Rhode Island Public-Sector Unions Lock Horns with State Treasurer over Pensions
By Carl Horowitz, December 23, 2013, National Legal and Policy Center
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Gina RaimondoAmong unions, the term “pension reform” is a red flag. In Rhode Island, labor officials are taking their opposition to a higher level. Early this month, a prominent researcher hired by the American Federation of State, County and Municipal Employees (AFSCME), Ted Siedle, filed a request with the Securities & Exchange Commission requesting an investigation of Rhode Island State Treasurer Gina Raimondo (in photo). Back in mid-October Siedle had released a report accusing her and her various associates in the financial industry of siphoning benefits. Not long after, Rhode Island State Senator and Laborers union official Frank Ciccone filed a similar request with the SEC. Yet in November he resigned from his union posts. That raises the question: Is the main issue Raimondo? Or is it the role of unions, and not just in Rhode Island, in driving public-sector pensions toward insolvency? (read article)

100,000 Government Workers Choose Freedom from Unions in Wisconsin
Matt Batzel, December 21, 2013, Town Hall
Less than 3 years after Wisconsin Governor Scott Walker signed his collective bargaining reforms (Act 10), more than 100,000 union members have left Big Labor. The Left has fought these reforms at every step, but when workers are given the choice, they have overwhelmingly voted to leave government unions. Wisconsin’s reforms prove that public sector union representation is becoming an antiquated idea. Other states should follow Wisconsin’s example and provide government workers with the freedom to vote on union representation. On Thursday, more than 70 local unions failed their re-certification votes with over 5,500 employees walking out on their unions as a result. Thursday was the deadline for many public sector unions to vote for the first time whether they would have union representation. Part of Act 10 was the requirement that government unions annually hold a re-certification vote. Many labor unions pre-empted their reforms through ramming through contract extensions for various lengths of time. Consequently, Thursday marked the end of the first voting period for many unions across the state. Prior to this week’s re-certification votes, numerous reports have come out about loss of union membership. While it is very hard to pin down the exact number of “members” the unions have lost largely because unions are not willing to release this information, we can come up with a minimum estimate of union dues paying members who have left their respective unions based upon publicly available information. In May 2012, The Wall Street Journal reported that American Federation of State, County and Municipal Employees (AFSCME) had lost 34,073 and at least 2,455 have left since then. American Federation of Teachers- Wisconsin (AFT-Wisconsin) told the Wisconsin State Journal that they had lost about 5,250 members, while the UW-Madison Teaching Assistants’ Association lost 1,350 members. Wisconsin Education Association Council (WEAC) lost around 50,000 members prior to this latest round of voting. Even the Wisconsin Professional Police Association lost 1,700 members. In total, the public reports indicate Wisconsin unions have now lost more than 100,000 members since Act 10 became law. (read article)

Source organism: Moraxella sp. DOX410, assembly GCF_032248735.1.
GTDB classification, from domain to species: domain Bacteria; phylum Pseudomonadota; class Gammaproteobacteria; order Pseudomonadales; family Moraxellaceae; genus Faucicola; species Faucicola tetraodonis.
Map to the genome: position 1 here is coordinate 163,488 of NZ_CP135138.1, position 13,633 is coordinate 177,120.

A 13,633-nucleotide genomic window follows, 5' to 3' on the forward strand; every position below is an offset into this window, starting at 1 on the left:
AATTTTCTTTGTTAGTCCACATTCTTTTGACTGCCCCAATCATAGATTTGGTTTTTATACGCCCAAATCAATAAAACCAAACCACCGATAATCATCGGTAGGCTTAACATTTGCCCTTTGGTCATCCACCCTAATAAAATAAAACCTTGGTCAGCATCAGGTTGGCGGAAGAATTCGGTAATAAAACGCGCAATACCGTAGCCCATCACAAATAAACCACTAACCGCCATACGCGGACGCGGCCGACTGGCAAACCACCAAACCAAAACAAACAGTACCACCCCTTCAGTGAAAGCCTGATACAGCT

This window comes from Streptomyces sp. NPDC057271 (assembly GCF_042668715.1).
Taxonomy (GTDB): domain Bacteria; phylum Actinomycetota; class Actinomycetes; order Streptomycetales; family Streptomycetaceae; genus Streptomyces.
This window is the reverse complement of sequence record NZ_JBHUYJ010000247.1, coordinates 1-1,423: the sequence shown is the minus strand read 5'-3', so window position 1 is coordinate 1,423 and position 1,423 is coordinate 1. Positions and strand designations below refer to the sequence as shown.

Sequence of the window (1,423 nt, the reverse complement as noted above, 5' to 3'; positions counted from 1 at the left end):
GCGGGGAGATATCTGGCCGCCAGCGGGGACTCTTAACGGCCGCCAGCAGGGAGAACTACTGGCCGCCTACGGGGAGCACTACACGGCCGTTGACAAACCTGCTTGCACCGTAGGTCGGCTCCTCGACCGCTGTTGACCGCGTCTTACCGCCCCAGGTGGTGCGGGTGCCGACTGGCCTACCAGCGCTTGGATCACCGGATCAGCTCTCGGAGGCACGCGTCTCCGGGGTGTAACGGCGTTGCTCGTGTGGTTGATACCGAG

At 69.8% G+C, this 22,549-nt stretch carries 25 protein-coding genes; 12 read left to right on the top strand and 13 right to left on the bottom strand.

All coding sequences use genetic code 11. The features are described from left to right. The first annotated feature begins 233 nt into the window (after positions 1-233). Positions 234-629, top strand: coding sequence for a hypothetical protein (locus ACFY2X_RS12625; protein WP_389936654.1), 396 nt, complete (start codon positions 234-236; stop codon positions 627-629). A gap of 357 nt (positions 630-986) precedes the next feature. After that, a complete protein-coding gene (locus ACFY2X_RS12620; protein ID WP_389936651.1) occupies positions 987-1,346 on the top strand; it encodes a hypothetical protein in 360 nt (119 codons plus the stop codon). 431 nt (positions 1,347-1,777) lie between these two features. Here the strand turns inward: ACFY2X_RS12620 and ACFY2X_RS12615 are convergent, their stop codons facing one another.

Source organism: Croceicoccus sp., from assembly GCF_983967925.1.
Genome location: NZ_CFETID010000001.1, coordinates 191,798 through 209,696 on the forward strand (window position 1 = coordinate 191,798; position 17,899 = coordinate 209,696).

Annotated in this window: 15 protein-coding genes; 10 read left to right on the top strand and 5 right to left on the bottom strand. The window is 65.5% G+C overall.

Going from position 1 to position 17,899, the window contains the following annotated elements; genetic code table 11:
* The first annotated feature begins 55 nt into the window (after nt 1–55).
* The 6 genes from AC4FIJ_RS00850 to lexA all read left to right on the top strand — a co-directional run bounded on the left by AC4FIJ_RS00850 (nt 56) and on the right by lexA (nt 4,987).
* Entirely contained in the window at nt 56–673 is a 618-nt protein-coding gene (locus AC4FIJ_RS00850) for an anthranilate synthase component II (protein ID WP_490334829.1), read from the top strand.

Labor Looks South: UAW And Volkswagen’s Chattanooga Plant
By Gary Klotz, December 20, 2013, Law360
After Bob King was elected as the United Auto Workers’ (“UAW”) President in 2010, he said the following about organizing foreign-owned automotive companies: “If we don’t organize these transnationals, I don’t think there’s a long-term future for the UAW.” In 2011, King predicted that with the UAW’s “Principles for Fair Union Elections,” the UAW would organize at least one foreign-owned automotive plant by the end of 2011. The UAW, however, organized no foreign-owned automotive plants in 2011, 2012 or 2013. The UAW, with the help of IG Metall, a German labor union, is now trying to organize Volkswagen’s assembly plant in Chattanooga, Tenn. Under German law, a business must have a “works council” in which all workers, including unionized workers, are represented by elected council members. A works council is separate from union representation, but union leaders are among the elected works council members. A works council has codetermination rights about how the business operates in areas including working hours, overtime, employee leave, health and safety and performance evaluation. A works council also consults with management about other issues, including working methods and production planning. A German employer, however, does not negotiate wages and benefits with a works council. (read article)